SPP board directs action on winter storm recommendations
LITTLE ROCK, Ark. — On July 26-27, the Southwest Power Pool (SPP) board of directors directed SPP to address root causes of the February 2021 electric grid emergency, approved a new strategic plan and endorsed an improved process for adding new generation to the grid, among other business.
Comprehensive review of SPP’s response to February 2021 winter storm
In February, SPP experienced the greatest operational challenge in its 80-year history. Due to record-low temperatures, record-high electricity use and widespread generation unavailability, the electric grid was severely tested. SPP kept the lights on across its region with two short exceptions (approximately four hours).
In March, the board directed a comprehensive review of the event to identify how SPP can better prepare for future extreme reliability threats. Five teams and several hundred stakeholders conducted in-depth analysis and published “A Comprehensive Review of SPP’s Response to the February 2021 Winter Storm.” The report recommends 22 actions, policy changes and assessments related to fuel assurance, resource planning and availability, emergency response, market design, operator tools and other critical areas.
The board accepted the report, directed work to immediately begin on recommendations that address root causes, and requested additional analysis to explain the failure of natural gas supply. Staff were instructed to prioritize work on the remaining recommendations, provide a project plan and quarterly progress updates, and issue letters to generator operators in the SPP region requiring them to inform SPP about their plans to assure generation availability for the upcoming winter.
“This report isn’t the end of an effort. It’s the beginning of our hard work to improve our ability to mitigate future grid emergencies,” said Larry Altenbaumer, SPP board chair.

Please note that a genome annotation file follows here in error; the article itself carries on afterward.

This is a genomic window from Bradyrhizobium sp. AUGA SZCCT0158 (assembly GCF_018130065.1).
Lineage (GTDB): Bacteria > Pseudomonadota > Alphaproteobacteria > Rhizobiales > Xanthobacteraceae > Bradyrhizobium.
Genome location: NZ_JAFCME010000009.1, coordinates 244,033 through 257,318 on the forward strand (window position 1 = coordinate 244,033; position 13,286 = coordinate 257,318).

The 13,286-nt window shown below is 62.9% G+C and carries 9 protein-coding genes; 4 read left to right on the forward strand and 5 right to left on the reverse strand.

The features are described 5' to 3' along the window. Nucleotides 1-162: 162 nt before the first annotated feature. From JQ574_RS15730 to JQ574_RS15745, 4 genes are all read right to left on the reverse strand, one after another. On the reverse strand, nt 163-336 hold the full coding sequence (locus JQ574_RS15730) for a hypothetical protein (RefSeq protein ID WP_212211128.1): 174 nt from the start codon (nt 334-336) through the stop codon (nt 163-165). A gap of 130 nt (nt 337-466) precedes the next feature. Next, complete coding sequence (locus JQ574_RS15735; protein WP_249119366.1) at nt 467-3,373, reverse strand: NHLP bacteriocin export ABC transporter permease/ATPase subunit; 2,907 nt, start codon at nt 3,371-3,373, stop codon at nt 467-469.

“During this winter storm, our members, market participants, staff, regulators and neighbors worked closely together to make the best out of an extremely difficult and challenging situation, the likes of which we’ve never encountered. We are a learning organization, and we will learn from this event,” said Lanny Nickell, SPP chief operating officer.
New strategic plan sets five-year vision
The board approved a new five-year strategic plan defining how SPP will actively engage with its stakeholders to deliver the best energy value and achieve excellence in all it does.
“We developed this plan during changing and uncertain times,” said Barbara Sugg, SPP president and chief executive officer. “We navigated through these challenges, including the pandemic and historic winter storm, and emerged stronger. Collaborating with our members, we’re finding creative and innovative ways to strive toward a world where people have more accessible, reliable, sustainable, flexible and affordable power.”
Improved process for managing generation interconnection requests
SPP’s generation interconnection (GI) queue represents new generators “waiting in line” to be analyzed and connected to the grid. The queue primarily consists of requests to add wind generators, with a growing number of requests to add solar and stored energy. Due to the huge increase in GI requests in recent years, some customers have had to wait a significant amount of time for their request to be studied. The board approved three strategies to clear the GI queue’s backlog so SPP can more quickly process outstanding GI requests and facilitate adding new generators to the grid.
Other board business
The board approved a policy-level agreement for the SPP regional transmission organization’s expansion in the Western Interconnection. It approved a market-based approach for managing uncertainty, a paper on cost allocation for energy storage used as a transmission asset, the 2022 operating plan, and a new methodology for accrediting wind and solar resources. The board increased the Schedule 1-A tariff rate cap to 46.5 cents per megawatt-hour. Staff noted that SPP identified $3.5 million in budget reductions as part of a cost-savings effort.
Board meeting materials are posted on SPP.org.
About SPP: Southwest Power Pool, Inc. is a regional transmission organization: a not-for-profit corporation mandated by the Federal Energy Regulatory Commission to ensure reliable supplies of power, adequate transmission infrastructure and competitive wholesale electricity prices on behalf of its members. SPP manages the electric grid across 17 central and western U.S. states and provides energy services on a contract basis to customers in both the Eastern and Western Interconnections. The company’s headquarters are in Little Rock, Arkansas. Learn more at SPP.org.